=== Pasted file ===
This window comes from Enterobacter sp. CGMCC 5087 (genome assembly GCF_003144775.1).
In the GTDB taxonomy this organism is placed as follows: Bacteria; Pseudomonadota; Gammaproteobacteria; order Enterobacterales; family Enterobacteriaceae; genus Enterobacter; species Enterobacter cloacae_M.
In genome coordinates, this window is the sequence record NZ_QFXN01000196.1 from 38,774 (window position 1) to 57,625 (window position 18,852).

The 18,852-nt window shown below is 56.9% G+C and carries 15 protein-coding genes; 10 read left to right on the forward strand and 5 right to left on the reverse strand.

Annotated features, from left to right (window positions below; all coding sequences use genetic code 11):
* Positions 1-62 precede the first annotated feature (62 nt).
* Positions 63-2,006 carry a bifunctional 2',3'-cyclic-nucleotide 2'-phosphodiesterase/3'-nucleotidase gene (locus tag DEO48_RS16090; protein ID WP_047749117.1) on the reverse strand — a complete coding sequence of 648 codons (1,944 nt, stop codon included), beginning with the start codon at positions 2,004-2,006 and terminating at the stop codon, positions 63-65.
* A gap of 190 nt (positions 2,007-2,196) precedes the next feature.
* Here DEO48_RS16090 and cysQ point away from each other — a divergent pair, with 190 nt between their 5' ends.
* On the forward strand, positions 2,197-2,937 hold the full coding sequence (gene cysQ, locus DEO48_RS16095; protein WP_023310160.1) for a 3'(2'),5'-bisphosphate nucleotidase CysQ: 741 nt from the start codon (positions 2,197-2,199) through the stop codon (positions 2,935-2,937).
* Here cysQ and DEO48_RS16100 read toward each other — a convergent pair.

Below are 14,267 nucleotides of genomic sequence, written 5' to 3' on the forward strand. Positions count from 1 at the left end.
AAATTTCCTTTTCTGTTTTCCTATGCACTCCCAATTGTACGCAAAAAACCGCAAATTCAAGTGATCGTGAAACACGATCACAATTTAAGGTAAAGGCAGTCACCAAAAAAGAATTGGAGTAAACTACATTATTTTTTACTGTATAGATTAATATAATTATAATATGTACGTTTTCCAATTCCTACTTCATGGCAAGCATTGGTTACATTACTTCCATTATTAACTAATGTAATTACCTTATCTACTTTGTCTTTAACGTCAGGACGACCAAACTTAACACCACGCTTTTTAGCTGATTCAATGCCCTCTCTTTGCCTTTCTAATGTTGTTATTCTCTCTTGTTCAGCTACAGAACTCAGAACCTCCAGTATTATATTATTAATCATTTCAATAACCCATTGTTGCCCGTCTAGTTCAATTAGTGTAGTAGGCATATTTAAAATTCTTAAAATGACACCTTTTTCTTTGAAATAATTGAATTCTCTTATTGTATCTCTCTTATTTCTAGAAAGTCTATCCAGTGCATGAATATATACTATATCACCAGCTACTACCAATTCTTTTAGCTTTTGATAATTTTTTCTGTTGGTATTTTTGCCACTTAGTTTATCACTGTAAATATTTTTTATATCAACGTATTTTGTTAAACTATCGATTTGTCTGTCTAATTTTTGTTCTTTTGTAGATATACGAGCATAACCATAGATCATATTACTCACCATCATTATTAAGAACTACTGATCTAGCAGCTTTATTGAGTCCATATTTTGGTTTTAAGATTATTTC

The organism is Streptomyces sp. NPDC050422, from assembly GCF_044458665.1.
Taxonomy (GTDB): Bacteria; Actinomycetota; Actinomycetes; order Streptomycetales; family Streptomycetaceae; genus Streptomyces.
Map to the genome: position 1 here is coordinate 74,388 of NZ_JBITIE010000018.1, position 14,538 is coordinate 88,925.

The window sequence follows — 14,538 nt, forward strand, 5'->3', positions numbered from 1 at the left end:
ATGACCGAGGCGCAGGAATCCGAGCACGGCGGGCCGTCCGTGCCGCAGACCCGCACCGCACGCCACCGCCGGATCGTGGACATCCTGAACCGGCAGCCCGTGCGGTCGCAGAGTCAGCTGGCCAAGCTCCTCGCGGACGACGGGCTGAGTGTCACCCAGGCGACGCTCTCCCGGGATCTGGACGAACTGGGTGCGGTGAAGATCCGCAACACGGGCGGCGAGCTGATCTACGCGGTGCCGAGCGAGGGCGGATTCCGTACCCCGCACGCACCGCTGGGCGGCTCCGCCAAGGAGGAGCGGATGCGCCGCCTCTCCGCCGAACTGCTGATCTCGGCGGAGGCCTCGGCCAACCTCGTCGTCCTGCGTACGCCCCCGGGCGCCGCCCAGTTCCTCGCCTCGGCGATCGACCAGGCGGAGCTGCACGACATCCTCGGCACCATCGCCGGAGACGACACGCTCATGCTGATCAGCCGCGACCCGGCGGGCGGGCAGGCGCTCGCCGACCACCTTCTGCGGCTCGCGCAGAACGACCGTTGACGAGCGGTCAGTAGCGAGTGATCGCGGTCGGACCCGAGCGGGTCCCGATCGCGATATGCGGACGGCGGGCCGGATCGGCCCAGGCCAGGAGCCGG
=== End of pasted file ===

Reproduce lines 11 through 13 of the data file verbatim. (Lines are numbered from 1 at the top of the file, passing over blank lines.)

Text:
* Here cysQ and DEO48_RS16100 read toward each other — a convergent pair.

Below are 14,267 nucleotides of genomic sequence, written 5' to 3' on the forward strand. Positions count from 1 at the left end.
AAATTTCCTTTTCTGTTTTCCTATGCACTCCCAATTGTACGCAAAAAACCGCAAATTCAAGTGATCGTGAAACACGATCACAATTTAAGGTAAAGGCAGTCACCAAAAAAGAATTGGAGTAAACTACATTATTTTTTACTGTATAGATTAATATAATTATAATATGTACGTTTTCCAATTCCTACTTCATGGCAAGCATTGGTTACATTACTTCCATTATTAACTAATGTAATTACCTTATCTACTTTGTCTTTAACGTCAGGACGACCAAACTTAACACCACGCTTTTTAGCTGATTCAATGCCCTCTCTTTGCCTTTCTAATGTTGTTATTCTCTCTTGTTCAGCTACAGAACTCAGAACCTCCAGTATTATATTATTAATCATTTCAATAACCCATTGTTGCCCGTCTAGTTCAATTAGTGTAGTAGGCATATTTAAAATTCTTAAAATGACACCTTTTTCTTTGAAATAATTGAATTCTCTTATTGTATCTCTCTTATTTCTAGAAAGTCTATCCAGTGCATGAATATATACTATATCACCAGCTACTACCAATTCTTTTAGCTTTTGATAATTTTTTCTGTTGGTATTTTTGCCACTTAGTTTATCACTGTAAATATTTTTTATATCAACGTATTTTGTTAAACTATCGATTTGTCTGTCTAATTTTTGTTCTTTTGTAGATATACGAGCATAACCATAGATCATATTACTCACCATCATTATTAAGAACTACTGATCTAGCAGCTTTATTGAGTCCATATTTTGGTTTTAAGATTATTTC